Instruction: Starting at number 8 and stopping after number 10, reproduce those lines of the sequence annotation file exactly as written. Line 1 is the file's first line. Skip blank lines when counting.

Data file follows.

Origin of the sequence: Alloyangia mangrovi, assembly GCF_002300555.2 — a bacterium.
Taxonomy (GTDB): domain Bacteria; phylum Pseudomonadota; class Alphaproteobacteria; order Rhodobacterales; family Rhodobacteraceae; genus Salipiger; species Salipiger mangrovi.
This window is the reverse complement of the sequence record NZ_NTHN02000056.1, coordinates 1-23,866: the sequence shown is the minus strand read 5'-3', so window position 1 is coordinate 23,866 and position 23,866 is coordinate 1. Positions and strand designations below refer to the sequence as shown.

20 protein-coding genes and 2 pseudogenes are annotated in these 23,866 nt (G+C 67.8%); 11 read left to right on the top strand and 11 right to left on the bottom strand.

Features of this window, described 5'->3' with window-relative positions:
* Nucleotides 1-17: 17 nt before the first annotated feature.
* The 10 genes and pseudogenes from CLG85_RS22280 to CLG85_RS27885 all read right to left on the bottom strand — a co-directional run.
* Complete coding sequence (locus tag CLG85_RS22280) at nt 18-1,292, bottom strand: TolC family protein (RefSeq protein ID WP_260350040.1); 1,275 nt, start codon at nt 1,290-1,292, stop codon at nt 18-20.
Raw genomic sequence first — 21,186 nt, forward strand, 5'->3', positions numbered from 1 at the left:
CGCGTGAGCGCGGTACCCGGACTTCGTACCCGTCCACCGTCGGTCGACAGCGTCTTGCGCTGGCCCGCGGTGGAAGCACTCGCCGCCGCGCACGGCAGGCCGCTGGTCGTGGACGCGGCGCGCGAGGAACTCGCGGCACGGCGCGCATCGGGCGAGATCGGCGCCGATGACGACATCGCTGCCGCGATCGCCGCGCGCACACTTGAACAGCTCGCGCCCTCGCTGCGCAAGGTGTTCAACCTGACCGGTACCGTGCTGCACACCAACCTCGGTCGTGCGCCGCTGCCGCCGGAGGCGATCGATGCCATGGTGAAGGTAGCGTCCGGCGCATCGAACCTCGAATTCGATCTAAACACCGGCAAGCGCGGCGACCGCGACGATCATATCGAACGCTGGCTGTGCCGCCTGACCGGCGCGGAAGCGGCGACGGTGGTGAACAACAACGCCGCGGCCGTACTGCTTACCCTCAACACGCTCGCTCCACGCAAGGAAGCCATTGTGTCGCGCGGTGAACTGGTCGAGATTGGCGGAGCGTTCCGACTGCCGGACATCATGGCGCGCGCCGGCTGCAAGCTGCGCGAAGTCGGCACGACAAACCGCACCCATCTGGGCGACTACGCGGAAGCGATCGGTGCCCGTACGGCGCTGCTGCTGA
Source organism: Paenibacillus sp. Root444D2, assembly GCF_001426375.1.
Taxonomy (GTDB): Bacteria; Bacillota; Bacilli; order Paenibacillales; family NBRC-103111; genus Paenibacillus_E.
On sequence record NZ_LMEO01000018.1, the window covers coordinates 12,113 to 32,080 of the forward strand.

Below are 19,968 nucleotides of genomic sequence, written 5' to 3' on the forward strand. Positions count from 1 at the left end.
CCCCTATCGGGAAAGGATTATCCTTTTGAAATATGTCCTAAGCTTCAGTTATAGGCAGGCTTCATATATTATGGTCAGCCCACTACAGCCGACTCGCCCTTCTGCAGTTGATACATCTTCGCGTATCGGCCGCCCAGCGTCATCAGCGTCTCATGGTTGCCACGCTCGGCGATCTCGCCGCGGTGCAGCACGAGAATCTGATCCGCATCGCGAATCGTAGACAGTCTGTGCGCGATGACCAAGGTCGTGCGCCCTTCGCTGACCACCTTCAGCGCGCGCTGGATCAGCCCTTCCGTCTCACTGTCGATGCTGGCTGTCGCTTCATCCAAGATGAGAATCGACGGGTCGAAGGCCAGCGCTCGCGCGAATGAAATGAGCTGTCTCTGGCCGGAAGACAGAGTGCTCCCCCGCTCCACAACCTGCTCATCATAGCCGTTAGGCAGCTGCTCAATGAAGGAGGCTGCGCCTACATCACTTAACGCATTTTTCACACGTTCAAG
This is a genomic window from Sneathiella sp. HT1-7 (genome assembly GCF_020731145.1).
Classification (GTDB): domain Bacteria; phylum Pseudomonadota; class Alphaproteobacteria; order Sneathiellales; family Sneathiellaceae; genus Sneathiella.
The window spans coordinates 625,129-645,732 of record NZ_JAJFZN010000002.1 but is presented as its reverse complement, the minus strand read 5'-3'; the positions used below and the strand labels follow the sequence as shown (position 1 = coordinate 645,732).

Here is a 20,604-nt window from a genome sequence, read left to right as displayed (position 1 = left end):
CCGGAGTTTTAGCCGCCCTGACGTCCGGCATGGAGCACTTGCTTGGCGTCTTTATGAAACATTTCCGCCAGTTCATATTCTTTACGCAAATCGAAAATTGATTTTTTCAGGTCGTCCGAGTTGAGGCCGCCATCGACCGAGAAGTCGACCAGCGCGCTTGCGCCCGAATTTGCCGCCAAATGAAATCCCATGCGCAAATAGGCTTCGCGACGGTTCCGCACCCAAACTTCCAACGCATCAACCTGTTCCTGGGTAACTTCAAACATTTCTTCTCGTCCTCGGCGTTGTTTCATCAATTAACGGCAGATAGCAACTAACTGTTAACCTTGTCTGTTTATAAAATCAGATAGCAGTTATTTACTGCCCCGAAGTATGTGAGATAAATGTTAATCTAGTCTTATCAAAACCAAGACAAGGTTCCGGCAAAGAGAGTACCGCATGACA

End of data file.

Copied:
* Complete coding sequence (locus tag CLG85_RS22280) at nt 18-1,292, bottom strand: TolC family protein (RefSeq protein ID WP_260350040.1); 1,275 nt, start codon at nt 1,290-1,292, stop codon at nt 18-20.
Raw genomic sequence first — 21,186 nt, forward strand, 5'->3', positions numbered from 1 at the left:
CGCGTGAGCGCGGTACCCGGACTTCGTACCCGTCCACCGTCGGTCGACAGCGTCTTGCGCTGGCCCGCGGTGGAAGCACTCGCCGCCGCGCACGGCAGGCCGCTGGTCGTGGACGCGGCGCGCGAGGAACTCGCGGCACGGCGCGCATCGGGCGAGATCGGCGCCGATGACGACATCGCTGCCGCGATCGCCGCGCGCACACTTGAACAGCTCGCGCCCTCGCTGCGCAAGGTGTTCAACCTGACCGGTACCGTGCTGCACACCAACCTCGGTCGTGCGCCGCTGCCGCCGGAGGCGATCGATGCCATGGTGAAGGTAGCGTCCGGCGCATCGAACCTCGAATTCGATCTAAACACCGGCAAGCGCGGCGACCGCGACGATCATATCGAACGCTGGCTGTGCCGCCTGACCGGCGCGGAAGCGGCGACGGTGGTGAACAACAACGCCGCGGCCGTACTGCTTACCCTCAACACGCTCGCTCCACGCAAGGAAGCCATTGTGTCGCGCGGTGAACTGGTCGAGATTGGCGGAGCGTTCCGACTGCCGGACATCATGGCGCGCGCCGGCTGCAAGCTGCGCGAAGTCGGCACGACAAACCGCACCCATCTGGGCGACTACGCGGAAGCGATCGGTGCCCGTACGGCGCTGCTGCTGA